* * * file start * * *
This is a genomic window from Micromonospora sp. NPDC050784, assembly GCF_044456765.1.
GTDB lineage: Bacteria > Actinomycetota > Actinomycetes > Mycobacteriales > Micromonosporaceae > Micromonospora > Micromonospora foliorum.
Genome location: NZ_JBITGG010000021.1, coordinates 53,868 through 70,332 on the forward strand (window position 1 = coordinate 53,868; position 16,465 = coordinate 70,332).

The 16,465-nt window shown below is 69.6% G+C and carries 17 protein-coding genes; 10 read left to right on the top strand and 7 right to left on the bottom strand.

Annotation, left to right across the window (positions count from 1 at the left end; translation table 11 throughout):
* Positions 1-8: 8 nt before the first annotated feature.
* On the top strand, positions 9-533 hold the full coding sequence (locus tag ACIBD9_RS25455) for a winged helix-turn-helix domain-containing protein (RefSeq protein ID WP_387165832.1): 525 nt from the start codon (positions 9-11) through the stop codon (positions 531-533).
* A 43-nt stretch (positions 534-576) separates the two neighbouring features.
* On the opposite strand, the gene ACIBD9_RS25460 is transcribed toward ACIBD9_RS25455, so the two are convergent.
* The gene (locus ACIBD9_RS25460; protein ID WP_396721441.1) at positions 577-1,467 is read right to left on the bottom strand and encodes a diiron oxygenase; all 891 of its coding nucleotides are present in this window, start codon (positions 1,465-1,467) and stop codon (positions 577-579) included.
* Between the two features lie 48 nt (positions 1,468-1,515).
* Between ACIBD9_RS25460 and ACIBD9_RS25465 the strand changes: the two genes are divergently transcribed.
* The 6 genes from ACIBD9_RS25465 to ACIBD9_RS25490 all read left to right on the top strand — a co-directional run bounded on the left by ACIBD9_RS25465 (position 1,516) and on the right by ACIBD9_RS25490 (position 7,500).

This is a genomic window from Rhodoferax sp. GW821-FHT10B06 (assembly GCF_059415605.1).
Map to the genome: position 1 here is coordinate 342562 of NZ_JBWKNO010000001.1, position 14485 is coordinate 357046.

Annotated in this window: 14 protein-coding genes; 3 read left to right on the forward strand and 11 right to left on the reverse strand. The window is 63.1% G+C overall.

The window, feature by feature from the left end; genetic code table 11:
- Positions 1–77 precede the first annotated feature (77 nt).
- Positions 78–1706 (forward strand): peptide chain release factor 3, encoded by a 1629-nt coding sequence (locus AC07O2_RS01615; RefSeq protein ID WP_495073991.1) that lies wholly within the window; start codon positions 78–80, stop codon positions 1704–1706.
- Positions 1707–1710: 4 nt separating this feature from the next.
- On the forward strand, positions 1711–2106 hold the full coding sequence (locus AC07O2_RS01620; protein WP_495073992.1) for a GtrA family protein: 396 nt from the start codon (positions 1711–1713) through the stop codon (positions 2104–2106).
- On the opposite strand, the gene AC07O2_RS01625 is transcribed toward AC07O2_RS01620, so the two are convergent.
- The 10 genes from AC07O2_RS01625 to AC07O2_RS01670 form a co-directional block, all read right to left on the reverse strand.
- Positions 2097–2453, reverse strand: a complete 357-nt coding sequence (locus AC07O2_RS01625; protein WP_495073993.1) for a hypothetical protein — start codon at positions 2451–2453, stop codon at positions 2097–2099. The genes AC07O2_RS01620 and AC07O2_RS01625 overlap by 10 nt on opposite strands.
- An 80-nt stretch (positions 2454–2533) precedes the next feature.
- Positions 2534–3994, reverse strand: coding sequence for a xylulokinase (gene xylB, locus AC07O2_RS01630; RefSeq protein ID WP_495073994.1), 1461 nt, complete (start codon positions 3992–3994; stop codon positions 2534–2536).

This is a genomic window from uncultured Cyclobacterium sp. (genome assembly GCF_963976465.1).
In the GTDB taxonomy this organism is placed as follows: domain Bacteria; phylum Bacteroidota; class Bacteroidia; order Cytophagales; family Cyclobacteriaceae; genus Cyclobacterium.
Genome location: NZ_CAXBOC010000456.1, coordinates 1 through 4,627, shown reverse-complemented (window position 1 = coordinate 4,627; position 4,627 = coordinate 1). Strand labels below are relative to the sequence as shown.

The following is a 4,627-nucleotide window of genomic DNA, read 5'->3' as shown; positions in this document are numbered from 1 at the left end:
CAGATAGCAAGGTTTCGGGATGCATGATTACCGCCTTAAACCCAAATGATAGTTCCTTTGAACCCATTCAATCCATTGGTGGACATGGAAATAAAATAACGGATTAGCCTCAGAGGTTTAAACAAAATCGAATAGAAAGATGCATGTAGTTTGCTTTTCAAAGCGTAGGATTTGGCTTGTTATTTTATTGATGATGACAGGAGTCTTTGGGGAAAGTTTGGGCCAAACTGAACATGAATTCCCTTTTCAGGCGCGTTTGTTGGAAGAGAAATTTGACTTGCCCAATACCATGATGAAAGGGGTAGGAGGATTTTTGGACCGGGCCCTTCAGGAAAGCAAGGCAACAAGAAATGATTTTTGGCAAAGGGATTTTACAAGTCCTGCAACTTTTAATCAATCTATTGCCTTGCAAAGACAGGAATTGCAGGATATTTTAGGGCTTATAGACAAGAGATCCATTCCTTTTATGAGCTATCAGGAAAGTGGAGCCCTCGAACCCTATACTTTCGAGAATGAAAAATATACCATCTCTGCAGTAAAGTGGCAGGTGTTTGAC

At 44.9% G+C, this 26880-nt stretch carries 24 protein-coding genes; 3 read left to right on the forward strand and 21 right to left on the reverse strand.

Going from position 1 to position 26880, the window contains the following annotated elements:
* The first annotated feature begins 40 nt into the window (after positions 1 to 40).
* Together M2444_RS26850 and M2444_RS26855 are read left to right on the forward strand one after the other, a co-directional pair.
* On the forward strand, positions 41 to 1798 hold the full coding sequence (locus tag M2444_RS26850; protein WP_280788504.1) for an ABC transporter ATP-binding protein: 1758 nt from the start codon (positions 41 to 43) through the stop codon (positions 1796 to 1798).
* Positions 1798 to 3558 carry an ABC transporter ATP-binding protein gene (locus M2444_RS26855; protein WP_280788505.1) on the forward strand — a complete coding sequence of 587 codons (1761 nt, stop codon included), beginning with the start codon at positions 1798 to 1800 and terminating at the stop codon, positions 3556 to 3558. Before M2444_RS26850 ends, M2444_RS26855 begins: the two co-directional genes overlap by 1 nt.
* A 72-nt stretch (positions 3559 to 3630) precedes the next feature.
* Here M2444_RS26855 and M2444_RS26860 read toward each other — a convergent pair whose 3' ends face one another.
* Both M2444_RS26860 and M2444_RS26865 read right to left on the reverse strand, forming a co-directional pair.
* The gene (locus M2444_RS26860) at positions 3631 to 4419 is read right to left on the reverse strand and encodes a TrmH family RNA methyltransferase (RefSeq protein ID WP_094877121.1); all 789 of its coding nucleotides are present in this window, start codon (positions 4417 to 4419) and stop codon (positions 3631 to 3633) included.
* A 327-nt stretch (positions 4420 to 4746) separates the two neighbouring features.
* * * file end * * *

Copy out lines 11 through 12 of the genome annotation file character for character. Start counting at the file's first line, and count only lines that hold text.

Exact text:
* Between the two features lie 48 nt (positions 1,468-1,515).
* Between ACIBD9_RS25460 and ACIBD9_RS25465 the strand changes: the two genes are divergently transcribed.